Still, it’s hard to always take the advice. It’s not like I need constant accolades but SOMETIMES when you’ve poured yourself into something and you get zero feedback about it you start to feel like that crazy person shouting on a streetcorner while a river of people pass by without a glance. Then I have to go stare at myself in the bathroom mirror and be like: Is it me? Did I no write gud enuff? Oh god, it’s me, isn’t it.

  4. I have to agree with everyone. I have always enjoyed reading your voice. I read every single one and am a terrible commenter. I often go back and read certain posts over and over.

  5. For what it’s worth, I think a bunch of us in that shapeless group that all blogged around the same time awhile back and commented a bunch and at one time thrived on it all sort of… tapered off, for whatever reason.

    I know, personally, I don’t read blogs in the everyday-constantly style that I did a few years ago, and I’ve equally seen that reflected in my own godforsaken numbers. It’s hard not to think, “What am I doing wrong?!” but sometimes it’s not that. Sometimes it’s a whole bunch of other stuff (PS, summers are NOTORIOUSLY shitty for numbers).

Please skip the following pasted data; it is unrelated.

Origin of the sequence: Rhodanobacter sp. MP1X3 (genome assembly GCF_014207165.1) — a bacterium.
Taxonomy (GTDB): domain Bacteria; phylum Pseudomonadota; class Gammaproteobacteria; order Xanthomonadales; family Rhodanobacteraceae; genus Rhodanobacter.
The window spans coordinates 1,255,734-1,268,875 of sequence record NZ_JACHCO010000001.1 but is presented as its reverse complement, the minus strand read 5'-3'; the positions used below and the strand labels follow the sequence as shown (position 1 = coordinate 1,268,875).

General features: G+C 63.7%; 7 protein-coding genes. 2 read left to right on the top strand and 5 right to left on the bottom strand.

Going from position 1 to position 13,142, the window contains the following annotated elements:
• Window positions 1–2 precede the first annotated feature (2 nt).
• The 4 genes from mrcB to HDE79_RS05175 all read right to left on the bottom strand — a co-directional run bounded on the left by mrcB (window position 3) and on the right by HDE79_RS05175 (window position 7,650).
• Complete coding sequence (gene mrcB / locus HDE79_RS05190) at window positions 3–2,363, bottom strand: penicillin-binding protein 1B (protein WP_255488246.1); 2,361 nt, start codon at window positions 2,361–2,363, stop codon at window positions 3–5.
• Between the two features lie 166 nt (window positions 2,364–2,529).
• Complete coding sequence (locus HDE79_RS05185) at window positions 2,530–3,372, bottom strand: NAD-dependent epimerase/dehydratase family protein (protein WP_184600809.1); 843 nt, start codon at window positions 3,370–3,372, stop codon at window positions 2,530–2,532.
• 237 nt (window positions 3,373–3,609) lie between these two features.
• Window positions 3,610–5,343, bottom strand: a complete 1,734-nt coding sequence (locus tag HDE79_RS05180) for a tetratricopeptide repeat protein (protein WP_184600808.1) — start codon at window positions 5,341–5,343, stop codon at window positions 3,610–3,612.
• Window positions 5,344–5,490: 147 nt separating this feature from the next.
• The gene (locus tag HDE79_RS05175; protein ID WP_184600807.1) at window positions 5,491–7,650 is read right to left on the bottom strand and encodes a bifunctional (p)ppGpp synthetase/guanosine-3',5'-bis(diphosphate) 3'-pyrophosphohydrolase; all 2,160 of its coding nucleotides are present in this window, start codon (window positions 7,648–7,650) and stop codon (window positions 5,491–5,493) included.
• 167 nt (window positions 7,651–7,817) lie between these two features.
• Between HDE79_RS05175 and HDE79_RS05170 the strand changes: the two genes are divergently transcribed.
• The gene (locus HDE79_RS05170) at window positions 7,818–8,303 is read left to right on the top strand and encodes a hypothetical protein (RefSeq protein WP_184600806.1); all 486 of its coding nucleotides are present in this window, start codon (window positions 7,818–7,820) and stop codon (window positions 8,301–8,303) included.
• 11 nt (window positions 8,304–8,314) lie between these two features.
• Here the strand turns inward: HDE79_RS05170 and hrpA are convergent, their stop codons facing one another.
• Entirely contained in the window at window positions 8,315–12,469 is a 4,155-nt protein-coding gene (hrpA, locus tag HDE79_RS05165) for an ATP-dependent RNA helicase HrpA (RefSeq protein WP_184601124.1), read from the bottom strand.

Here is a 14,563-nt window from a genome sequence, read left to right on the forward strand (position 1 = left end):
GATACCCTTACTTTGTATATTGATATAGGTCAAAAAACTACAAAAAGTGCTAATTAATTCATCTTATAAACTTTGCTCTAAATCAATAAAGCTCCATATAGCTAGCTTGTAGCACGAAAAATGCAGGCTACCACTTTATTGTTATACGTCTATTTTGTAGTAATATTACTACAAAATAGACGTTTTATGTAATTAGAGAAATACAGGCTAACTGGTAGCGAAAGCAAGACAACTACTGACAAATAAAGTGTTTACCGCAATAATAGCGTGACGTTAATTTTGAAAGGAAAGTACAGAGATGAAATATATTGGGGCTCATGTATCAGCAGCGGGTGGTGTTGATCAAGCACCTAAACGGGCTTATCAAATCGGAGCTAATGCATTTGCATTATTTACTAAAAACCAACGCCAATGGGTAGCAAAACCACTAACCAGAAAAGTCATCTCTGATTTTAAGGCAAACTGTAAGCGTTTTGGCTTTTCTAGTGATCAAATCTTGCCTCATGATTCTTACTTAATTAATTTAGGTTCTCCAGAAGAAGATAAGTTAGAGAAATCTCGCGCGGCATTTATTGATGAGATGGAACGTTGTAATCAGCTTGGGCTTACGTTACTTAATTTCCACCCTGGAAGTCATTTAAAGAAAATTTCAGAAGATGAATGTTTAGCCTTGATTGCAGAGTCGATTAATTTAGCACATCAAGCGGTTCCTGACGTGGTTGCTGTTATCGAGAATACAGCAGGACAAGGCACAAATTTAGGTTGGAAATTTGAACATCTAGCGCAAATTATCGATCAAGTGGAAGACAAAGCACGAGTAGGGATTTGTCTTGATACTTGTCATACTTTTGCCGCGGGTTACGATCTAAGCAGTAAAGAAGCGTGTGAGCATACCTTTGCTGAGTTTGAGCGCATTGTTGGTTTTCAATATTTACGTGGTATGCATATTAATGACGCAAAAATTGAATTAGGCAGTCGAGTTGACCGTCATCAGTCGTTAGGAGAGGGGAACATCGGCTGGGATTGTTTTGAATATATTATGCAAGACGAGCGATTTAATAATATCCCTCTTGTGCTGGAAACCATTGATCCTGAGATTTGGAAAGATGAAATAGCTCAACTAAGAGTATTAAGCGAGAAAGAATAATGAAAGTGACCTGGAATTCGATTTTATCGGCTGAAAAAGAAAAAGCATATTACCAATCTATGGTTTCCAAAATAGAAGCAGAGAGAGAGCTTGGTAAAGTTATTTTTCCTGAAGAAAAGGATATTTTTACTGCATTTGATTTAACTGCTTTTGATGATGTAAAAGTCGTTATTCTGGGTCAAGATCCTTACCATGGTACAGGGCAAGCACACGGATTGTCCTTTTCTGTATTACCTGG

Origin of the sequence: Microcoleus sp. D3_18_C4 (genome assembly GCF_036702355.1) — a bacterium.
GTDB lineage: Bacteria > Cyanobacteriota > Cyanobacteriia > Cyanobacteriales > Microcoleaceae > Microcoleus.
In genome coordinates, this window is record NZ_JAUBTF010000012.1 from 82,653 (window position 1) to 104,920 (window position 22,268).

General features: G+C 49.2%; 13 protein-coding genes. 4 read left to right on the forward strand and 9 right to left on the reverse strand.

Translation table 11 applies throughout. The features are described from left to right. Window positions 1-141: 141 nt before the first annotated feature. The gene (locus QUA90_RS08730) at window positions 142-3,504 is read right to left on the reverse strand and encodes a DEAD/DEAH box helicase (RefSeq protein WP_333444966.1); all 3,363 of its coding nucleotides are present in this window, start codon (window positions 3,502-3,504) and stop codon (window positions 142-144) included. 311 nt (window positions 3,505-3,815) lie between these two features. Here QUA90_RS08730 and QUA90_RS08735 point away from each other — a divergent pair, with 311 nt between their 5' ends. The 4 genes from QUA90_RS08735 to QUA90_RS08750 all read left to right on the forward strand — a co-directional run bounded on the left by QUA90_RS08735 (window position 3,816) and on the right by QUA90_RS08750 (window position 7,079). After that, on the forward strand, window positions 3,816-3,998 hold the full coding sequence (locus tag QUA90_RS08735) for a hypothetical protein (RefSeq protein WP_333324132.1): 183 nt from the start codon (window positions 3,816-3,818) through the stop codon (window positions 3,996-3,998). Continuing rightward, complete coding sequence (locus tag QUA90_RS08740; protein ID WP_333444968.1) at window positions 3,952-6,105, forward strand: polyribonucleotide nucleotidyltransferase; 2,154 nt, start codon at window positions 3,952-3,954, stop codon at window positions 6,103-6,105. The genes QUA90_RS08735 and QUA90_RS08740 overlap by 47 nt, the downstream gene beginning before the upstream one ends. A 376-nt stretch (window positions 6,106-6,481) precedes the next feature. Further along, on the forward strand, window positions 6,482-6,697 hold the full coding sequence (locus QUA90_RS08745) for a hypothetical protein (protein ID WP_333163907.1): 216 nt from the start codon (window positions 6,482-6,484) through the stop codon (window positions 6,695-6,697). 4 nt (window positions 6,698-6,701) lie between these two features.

I like funny Lyn, and I like thoughtful Lyn. I like carefully-crafted-essay Lyn, and I like just-thinkin Lyn. I never come looking for X, and I never leave this page disappointed.

    • This! I also only read when you all are like I BLOGGED GO READ IT on twitter, because my blog reader is 1. not google reader anymore so it confuses me 2. like a landmine of pregnancy announcements so i avoid it.